And then one day, there they were. The photographs of three long letters in the former vice president’s elegant but hard-to-read handwriting had arrived in my inbox. Wow! Thank you, Barry Birnbaum!!
Wheeler’s late 19th century script was not difficult to decipher once my eyes got used to all its curls and swirls. I was relieved that there was nothing in the letters that undermined or contradicted anything I had written in the book.
They reflected Wheeler’s love of English literature. For example, in one letter he told Sarah that he was sending her the new edition of the complete works of the English poet, Alfred Lord Tennyson. Barry said he had seen the Tennyson book but it had been sold before he was able to acquire the letters.
Wheeler’s references to God and to “his heavenly Father” in the letters confirmed the ex-vice president’s religious nature.
In addition, the letters illustrated how hard it was for Wheeler to grow up in poverty and how much he respected his mother for keeping the family financially afloat after Wheeler’s father died, leaving them deeply in debt. In the letters, Wheeler lovingly described his mother’s actions as “heroic” and brave.
But was there anything new in the letters? Yes, there was. Not enough to cause booksellers to think about pulling the book off their shelves, but enough for future biographers of Wheeler to chew on.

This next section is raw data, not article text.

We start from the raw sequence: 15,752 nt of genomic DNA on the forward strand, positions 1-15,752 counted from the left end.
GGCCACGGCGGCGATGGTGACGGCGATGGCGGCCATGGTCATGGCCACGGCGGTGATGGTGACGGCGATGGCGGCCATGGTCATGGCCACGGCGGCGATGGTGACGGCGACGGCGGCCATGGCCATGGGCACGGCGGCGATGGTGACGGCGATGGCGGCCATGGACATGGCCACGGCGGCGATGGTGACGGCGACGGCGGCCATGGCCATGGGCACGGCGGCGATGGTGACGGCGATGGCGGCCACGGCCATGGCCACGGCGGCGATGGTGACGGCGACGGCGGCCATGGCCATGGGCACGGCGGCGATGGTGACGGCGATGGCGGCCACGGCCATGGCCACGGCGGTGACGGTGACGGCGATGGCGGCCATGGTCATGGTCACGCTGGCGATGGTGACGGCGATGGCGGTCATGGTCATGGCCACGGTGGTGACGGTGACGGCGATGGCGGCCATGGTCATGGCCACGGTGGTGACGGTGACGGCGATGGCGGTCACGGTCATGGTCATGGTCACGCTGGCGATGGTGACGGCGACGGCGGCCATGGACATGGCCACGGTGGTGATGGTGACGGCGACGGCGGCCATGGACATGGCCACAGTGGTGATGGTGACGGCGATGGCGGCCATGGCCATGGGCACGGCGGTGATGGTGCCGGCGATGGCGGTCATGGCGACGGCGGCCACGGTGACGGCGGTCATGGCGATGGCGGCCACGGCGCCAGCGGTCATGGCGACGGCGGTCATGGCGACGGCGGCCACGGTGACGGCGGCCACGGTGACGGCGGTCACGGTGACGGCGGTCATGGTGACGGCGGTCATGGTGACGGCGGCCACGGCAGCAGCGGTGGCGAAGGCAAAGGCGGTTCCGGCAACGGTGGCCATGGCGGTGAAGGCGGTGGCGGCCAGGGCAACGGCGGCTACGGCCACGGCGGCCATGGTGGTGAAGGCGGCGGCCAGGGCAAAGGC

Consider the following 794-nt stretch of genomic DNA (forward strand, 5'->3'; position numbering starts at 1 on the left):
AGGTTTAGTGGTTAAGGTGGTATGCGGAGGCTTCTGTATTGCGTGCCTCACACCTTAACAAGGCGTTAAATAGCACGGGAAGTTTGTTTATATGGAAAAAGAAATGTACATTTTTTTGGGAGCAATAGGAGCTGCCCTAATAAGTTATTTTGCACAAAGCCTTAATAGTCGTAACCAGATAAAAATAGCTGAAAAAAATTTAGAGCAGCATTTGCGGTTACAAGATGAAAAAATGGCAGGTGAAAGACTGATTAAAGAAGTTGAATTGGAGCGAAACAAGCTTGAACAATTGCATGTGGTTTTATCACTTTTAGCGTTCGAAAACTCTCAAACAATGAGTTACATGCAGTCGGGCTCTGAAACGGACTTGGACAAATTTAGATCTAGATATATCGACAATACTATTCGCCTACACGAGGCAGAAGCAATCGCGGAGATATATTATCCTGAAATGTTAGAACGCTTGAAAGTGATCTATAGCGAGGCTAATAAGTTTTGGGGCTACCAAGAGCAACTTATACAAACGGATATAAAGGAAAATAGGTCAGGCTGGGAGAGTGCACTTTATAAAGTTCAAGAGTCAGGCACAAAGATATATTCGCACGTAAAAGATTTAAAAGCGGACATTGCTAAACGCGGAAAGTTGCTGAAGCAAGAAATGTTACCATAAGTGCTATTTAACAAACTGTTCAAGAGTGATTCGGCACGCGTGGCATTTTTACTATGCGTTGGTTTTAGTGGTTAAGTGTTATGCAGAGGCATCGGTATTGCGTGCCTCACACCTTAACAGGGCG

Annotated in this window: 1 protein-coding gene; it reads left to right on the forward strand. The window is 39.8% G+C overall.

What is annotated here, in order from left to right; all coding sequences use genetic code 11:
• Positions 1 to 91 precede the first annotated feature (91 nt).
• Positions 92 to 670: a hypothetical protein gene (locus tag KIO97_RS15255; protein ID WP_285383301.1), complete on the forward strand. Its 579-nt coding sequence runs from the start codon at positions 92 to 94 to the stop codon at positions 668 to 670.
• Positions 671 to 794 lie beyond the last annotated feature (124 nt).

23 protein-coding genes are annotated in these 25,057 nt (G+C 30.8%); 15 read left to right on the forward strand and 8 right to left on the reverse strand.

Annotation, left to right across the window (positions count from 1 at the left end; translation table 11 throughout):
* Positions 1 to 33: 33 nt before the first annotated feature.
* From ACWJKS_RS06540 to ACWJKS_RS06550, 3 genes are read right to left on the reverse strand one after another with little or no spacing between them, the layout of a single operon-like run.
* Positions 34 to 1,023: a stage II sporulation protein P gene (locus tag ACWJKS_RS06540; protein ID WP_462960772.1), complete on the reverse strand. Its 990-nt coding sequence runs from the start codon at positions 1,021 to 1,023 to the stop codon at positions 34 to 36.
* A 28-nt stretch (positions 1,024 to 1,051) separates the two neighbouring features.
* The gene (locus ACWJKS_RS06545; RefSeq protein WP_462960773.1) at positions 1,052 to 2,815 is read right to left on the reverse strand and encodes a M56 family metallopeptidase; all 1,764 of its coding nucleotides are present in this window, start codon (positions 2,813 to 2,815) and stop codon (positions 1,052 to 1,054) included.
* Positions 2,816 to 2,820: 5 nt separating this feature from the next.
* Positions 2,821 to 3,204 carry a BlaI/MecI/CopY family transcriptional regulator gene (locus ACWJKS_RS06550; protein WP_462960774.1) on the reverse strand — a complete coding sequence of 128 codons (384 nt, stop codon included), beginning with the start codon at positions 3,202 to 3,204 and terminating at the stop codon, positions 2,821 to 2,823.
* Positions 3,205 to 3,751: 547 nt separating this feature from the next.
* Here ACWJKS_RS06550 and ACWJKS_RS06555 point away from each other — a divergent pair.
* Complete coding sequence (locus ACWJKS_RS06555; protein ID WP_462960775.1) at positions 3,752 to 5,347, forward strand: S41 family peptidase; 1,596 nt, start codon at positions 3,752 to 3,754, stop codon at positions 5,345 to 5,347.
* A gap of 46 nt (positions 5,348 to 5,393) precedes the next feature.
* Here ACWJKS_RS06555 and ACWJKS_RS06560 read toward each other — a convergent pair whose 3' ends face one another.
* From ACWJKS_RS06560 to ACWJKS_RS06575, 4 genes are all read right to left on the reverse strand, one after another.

The letters contained new information about Wheeler’s father. There has been relatively little written about him except for brief references to him in Wheeler family genealogical publications, county histories, college catalogs and newspapers. We know he died suddenly at the age of 37 in 1827 when Wheeler was seven years old. Where Wheeler’s father was and what he was doing the year before he died had been a mystery—until the letters from Barry appeared. In one of them, Wheeler revealed that in 1826, the year before his father died, he went on a trip to Maine. He paid for the trip by mortgaging their home, which created the debt that hung so heavily over his family after he died.
In addition to the new information about Wheeler’s father, the letters also contained new suggestions that Wheeler held nontraditional views about women. In one letter, he wrote that he was proud of the fact that two of his cousin Xenophon’s daughters attended all-women’s colleges, Smith and Vassar. In another letter, Wheeler said he wanted Sarah’s sister Fanny to be less retiring and more assertive.
More letters written by Wheeler will undoubtedly surface from time to time. Hopefully, they will receive the same reverential care that Barry Birnbaum gave the letters in his possession. Thanks again, Barry.